5. Can all speak with tongues? I am somewhat alone on this one, but I think that every person who has the Holy Spirit in them can speak with other tongues. Do they? No. My reasoning goes like this. Which of the gifts are from the Holy Spirit? All. How many of the gifts does the Spirit have to give? All. How much of the Holy Spirit is in you? All. How many of the gifts are then “resident” in you? All. Can the Holy Spirit use you in what ever way he wants? Yes. Then it is not up to us to say we can’t speak in tongues, right? Right. So why don’t you speak in tongues? (Uh, because I don’t have that gift? Nope.) Perhaps the Spirit has never prompted you to use tongues—but chances are better that you don’t want to speak in tongues, because if you want to, you can. No good gift will the Father withold from us. So, if you want chapter and verse, there isn’t one that can convince the skeptic. But if you want a reason that you can speak in tongues I have lots of places to point you.

    6. To address the church differnce question, it is (in my opinion) a matter of desire and expectation. Being closed to the Spirit guarantees that someone will not speak in tongues unless they are hit over the head by God–which occassionally does happen. Being “open” to the Spirit (the place of the majority it seems), also guarantees you won’t speak in tongues unless you are hit over the head by God. Only those who are “eagerly desiring,” and with a forward leaning expectation will speak in tongues with great frequency since they are ready and eager to cooperate with the Spirit. Too many churches (in my opinion) want to be open to the Spirit–so as not to be guilty of quenching the Spirit–and have effectively eliminated all chances of the active movement of the Spirit in their private and public lives. Such a shame.

    P. J. B.

  5. Oh, BTW. I had an interesting experience just a few weeks ago. I was listening to WMBI, the Moody radio station out of Moddy Bible Inst. They were broadcasting their “Founder’s Week” services live on the radio–which people from around the globe can listen to online. So after the introduction and a few mild choruses an alum comes to the mic to pray. He says, “Let’s pray,” and then prays a long prayer in Spanish. I know a bit of Spanish, but not enough to follow him and I was thinking, I guess they must have a good number of Spanish speakers in the audience and figured it was going to be a bi-lingual prayer. Then the kicker, he says “Amen,” and that was it! No interpretation, no translation! I thought to myself, “and they get bent out of shape if WE speak in tongues with an interpretation!” I was shocked. The Cessasionists not following Paul’s injunction? Personally, I think Paul would have condemned them for that incident. Interesting, huh?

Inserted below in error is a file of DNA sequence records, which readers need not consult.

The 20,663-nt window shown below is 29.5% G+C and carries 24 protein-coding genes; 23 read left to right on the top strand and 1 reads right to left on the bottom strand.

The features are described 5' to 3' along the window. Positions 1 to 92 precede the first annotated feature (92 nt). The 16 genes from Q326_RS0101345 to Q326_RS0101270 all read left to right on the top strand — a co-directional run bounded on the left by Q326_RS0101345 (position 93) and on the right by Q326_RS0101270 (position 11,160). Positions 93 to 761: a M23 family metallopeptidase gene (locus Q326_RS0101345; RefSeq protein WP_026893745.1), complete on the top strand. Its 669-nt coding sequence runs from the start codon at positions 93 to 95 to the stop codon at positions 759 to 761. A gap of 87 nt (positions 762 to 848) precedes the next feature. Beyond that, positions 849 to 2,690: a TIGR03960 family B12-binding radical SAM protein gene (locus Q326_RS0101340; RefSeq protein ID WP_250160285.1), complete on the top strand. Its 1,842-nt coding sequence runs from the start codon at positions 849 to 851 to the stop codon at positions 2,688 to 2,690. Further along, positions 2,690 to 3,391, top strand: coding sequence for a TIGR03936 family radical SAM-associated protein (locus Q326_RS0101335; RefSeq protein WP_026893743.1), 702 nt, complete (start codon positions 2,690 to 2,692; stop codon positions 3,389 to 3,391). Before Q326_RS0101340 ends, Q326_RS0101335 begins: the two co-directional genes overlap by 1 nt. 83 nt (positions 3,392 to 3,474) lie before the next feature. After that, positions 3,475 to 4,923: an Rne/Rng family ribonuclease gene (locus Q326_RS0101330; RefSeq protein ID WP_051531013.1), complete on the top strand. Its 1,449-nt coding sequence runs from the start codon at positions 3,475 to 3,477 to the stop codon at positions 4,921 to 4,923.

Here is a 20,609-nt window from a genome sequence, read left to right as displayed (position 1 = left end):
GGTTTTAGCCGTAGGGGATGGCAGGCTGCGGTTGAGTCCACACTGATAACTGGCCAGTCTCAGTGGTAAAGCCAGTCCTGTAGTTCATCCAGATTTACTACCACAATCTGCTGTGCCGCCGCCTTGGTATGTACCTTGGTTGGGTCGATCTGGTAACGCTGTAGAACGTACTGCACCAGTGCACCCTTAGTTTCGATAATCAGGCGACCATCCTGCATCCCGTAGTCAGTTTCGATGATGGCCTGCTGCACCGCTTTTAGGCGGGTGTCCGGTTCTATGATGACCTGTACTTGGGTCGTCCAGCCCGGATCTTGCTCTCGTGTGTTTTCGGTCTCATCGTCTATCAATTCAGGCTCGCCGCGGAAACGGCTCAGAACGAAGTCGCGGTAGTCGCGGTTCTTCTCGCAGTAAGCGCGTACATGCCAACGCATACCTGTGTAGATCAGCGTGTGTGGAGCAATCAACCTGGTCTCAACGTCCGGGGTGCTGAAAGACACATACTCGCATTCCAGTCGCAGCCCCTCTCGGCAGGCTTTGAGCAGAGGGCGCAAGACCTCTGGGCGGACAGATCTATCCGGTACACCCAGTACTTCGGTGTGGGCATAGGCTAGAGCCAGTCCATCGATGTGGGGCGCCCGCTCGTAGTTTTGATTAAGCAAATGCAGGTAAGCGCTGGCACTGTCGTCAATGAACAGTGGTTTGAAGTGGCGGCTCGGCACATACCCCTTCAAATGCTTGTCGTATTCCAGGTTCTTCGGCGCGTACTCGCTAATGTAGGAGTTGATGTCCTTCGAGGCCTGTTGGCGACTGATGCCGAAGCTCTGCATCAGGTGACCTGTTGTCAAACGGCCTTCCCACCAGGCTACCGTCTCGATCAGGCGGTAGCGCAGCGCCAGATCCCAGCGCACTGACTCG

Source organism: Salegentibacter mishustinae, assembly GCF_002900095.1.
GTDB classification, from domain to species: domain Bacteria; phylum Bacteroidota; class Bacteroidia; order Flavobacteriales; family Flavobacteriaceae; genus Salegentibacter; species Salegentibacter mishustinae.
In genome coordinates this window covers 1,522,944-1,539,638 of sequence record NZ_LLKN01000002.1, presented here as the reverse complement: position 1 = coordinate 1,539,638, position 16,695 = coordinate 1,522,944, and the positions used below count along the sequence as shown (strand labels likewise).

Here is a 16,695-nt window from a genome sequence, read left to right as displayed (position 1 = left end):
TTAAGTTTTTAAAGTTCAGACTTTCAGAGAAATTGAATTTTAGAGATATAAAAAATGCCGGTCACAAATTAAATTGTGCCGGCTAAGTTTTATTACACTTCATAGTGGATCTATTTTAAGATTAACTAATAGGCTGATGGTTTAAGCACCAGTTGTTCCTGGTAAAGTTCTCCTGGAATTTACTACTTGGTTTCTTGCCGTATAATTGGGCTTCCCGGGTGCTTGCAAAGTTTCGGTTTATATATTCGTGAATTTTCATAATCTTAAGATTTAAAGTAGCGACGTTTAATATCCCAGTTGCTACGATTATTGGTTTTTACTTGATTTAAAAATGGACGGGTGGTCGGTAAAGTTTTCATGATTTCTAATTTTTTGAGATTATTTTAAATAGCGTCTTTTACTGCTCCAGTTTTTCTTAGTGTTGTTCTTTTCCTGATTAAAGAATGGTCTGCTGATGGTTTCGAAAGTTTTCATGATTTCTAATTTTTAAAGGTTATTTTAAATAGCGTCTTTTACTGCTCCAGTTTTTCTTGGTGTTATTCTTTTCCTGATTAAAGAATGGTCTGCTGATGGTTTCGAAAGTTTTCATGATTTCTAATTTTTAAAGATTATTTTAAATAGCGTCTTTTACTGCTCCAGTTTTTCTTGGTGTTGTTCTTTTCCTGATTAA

6. I only have a second so I don’t have much time to give scripture references, but the above posts seem to do that.

    This is how I see it though(I do have scriptures for these I just don’t have time to put them up… but Jamie has already done so)

    Tongues comes in different forms. Praying and Speaking. When you pray in tongues your spirit is praying to God without the understanding(Your “mind is unfruitfull” but it edifies your spirit.) When you speak in toungues it can be toungues of men, God or angels. It’s not you when you speak, it’s a message from God to people and sometimes it’s in the languages of men(the beginning of Acts), and sometimes it’s tongues of Angels or God and then it requires translation and is a “Message” not a prayer, it is for edification of the body. Paul made a distinction between praying in tongues and speaking with tongues. When you pray in tongues the bible refers to it as “Groanings which can not be uttered.” It is your Spirit expressing to God what the English language(or our mouth apparently) can not express. But when we speak with toungues it is different, we are delivering a message from God and if it is not in tongues of men(supernatural gifting to speak in a language not known by the individual), than it requires interpretation to be edifying.

    “Do all speak with tongues?” I don’t know, but Paul says all should desire it. Can all pray in tongues? I believe absolutely. Why would He give that intimate communication that edifies us to only some? It doesn’t make sense… but I can see how the Gift of “Speaking with other tongues” is possibly not for everyone, it’s not a personal gift.

    : |

    -James’

  7. Sounds like a simple phone call to Dad would silence all these questions. (I’ve yet met anyone more meek, lucid, and logical in their discussion of difficult verses.)

    These are difficult verses, which is why “all” don’t speak in tongues. Make no mistake, there’s absolutely a need for faith to grasp these things. (In measure, like all doctrine.) And this is why the discussion is so often fruitless–when theology is the goal rather than heartfelt apprehension. (1 Tim 5-7) Paulos said it best above, “So, if you want chapter and verse, there isn’t one that can convince the skeptic. But if you want a reason that you can speak in tongues I have lots of places to point you.”

    At a very simple level, your parents are the examples I want to emmulate (for lots of good reasons), and so I approach my interpertation of the Bible as if they’ve secured something true. If in time certain things fail me, I’ll recant. (After first wrestling hard with your Dad.) But thus far it’s held me ever closer to Jesus Himself.